China’s sizable middle class is on fire. A McKinsey & Company report projected that they would account for 76% of the country’s urban population by 2022. With thickening wallets and an urgent need to diversify investment options, more Chinese investors are turning their sights overseas, especially the US stock market.
In addition to its reputation as a more stable market, the attraction of US stock market was intensified by the remarkable performances of US-listed Chinese stocks. The wave, in turn, gave rise to another US IPO spree of Chinese tech firms this fall. Chinese online loan provider Qudian started trading as the fourth-largest US IPO this year. Several domestic peers join the trend by submitting IPO applications, including search engine Sogou, P2P lending platforms of PPDAI Group and Hexindai.
Given the trends, online brokerage service Tiger Brokers released a report to shed lights on preferences and demographics of Chinese-speaking traders who eyes US stock market.
Tech stocks are new favorites of Chinese investors
When we say Chinese people are becoming increasingly tech-savvy, we don’t only refer to the fact they are the first adopters of cutting-edge technology software and voracious buyers of smart gadgets. We also have a knack and understanding for technologies to seek better investment returns. The report shows that tech stock is the most popular category for Chinese-speaking investors.
The list for Top-10 US stocks among Chinese investors was star-studded by big tech names. A dominating 56% interviewees said they have invested in Alibaba, which had a growth of nearly 80 percent since the start of this year. JD and Apple performed equally well to rank the second and third. They are followed by Tesla, Google, Facebook, Baidu, Amazon Nvidia and Weibo.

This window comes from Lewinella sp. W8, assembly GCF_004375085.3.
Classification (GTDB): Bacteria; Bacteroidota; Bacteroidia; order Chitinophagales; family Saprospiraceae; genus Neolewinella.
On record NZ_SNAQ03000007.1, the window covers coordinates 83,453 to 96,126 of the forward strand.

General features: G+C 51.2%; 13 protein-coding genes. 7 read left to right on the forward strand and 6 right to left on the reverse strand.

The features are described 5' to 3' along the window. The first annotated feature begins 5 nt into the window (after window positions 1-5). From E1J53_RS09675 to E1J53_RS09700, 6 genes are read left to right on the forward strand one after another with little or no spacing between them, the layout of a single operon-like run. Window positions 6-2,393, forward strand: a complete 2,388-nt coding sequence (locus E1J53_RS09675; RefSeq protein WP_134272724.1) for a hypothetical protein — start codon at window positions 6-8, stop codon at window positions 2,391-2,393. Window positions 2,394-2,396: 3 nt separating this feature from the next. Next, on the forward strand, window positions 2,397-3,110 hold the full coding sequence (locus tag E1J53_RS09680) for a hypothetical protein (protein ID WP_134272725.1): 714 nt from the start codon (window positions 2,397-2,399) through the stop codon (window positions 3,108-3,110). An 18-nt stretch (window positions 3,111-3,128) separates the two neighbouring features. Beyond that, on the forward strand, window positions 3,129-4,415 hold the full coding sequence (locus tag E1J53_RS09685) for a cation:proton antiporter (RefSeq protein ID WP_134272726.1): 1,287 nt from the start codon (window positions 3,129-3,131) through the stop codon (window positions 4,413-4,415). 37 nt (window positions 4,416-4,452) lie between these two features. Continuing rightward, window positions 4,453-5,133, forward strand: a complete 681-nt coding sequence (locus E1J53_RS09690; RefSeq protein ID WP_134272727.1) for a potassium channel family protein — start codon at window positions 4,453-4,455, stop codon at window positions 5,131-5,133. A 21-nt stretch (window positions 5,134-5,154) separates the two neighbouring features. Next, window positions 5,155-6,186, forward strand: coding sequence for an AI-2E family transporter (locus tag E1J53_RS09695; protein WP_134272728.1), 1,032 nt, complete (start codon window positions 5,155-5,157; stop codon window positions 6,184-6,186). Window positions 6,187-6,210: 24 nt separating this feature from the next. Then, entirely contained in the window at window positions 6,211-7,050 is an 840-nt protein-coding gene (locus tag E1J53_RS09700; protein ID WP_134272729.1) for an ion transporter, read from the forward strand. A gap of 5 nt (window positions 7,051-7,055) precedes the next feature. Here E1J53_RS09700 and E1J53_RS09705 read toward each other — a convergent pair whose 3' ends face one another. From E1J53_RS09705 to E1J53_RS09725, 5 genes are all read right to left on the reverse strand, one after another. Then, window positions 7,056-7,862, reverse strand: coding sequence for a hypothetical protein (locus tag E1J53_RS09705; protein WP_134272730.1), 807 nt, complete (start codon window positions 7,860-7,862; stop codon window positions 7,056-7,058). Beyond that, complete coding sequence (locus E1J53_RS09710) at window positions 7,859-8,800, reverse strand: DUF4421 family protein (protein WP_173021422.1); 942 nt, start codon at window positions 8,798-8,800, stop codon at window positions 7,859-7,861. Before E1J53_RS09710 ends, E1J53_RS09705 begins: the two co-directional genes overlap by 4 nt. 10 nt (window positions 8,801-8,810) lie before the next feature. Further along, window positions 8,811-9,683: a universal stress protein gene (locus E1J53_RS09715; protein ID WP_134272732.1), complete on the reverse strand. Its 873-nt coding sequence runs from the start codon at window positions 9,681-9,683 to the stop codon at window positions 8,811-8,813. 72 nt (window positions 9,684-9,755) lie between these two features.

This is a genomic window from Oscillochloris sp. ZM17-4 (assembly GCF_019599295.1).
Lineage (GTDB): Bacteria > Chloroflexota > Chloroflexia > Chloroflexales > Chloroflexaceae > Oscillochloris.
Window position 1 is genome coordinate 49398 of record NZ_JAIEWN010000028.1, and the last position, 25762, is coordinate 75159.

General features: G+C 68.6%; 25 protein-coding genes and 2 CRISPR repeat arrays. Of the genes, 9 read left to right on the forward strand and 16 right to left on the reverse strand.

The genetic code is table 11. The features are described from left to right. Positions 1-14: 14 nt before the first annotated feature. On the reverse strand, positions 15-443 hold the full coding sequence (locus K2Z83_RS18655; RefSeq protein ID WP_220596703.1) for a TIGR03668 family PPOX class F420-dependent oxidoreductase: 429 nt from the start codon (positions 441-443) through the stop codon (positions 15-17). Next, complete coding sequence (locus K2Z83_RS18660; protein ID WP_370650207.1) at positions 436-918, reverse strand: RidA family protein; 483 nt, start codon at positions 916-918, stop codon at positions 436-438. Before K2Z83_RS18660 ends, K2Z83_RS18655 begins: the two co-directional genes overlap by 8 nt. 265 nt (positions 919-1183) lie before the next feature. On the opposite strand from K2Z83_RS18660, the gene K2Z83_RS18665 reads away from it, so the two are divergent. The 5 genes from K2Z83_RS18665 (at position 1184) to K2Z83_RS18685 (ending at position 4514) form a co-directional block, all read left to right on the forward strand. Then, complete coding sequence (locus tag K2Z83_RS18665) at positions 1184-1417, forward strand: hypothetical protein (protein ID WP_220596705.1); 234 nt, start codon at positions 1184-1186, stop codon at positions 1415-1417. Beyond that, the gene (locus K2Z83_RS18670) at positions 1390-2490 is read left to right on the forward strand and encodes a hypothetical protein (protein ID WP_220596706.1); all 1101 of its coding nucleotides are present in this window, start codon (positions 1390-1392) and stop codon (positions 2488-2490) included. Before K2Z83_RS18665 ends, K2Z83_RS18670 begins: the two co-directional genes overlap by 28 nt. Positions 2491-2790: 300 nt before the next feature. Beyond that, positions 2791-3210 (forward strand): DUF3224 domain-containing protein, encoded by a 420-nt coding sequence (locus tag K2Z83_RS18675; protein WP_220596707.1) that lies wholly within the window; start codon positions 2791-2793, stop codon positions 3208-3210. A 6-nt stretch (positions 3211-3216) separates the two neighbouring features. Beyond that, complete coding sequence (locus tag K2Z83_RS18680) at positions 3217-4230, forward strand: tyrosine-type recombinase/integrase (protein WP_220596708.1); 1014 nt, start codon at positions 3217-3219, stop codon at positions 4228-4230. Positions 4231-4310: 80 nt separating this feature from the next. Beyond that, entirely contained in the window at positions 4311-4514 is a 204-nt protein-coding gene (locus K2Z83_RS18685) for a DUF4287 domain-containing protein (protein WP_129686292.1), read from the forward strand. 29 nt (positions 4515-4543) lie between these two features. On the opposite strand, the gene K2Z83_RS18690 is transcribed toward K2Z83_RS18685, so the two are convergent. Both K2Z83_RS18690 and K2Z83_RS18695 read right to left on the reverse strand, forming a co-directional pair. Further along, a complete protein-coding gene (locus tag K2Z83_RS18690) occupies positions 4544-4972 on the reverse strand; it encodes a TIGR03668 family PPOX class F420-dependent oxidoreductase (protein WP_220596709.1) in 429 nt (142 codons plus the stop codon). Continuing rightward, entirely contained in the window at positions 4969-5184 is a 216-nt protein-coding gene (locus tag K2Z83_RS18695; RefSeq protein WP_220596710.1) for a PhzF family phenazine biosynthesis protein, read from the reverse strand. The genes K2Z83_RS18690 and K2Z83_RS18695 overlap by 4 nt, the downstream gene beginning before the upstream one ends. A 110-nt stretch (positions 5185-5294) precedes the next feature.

Top 10 US-listed stocks for Chinese investors (Image credit: Tiger Brokers)
Younger-generation traders become mainstream
As digital natives, the country’s younger generations are first-movers to the sector. The report points out that post-80s gen represents nearly half (47.2%) of the users with post-90s gen comes as a close second (36.2%).
Image credit: Tiger Brokers
Regional distribution of the group tends to be concentrated in first-tier cities of Beijing, Shanghai and economically developed provinces of Guangdong, Zhejiang and Jiangsu. Shandong, Hubei, Fujian, Sichuan and Henan provinces also make up the list.
Regional distribution of Chinese overseas traders (image credit: Tiger Brokers)
Why, what, how of Chinese overseas investors
Why: Compared with domestic under-performing equity market, the decade-long bullish trend of US stock market is the most important reason that drives this shift. In addition, the willingness to invest in household US titles such as Apple, Nike and Starbucks fuels the trend. Other reasons detailed in the report are as follows:
- Bullish tends in US stock market (31.22%)
- Star companies in US equity market (29.70%)
- It’s difficult to get favorable returns through other channels (11.69%)
- Engaged in industries related to financing or US stock trading (8.56%)
- Working for, or related to companies that are planning for an US IPO (7.69%)
- Having overseas study or working experience (2.85%)
- Others (8.29%)
What: Over 65% of Chinese traders prefer Chinese companies when investing in the US. This is fair enough since the services of these companies have penetrated nearly every aspect of their lives. Besides language, their insights on a particular Chinese company or the industry might be deeper than that of a Wall Street expert who only does distant research.
Interestingly, Chinese investors prefer longer-term investments over shorter ones. Over 55% of Chinese investors will hold a position for over three months, and 20.03% for longer than a year.
How: US equity trading is still a niche market in China. Safety, knowledge, news timelines and language are the major concerns of Chinese investors when investing abroad. The report shows that commission rate, Chinese language support, and trading speed are the most valued factors when finding a broker.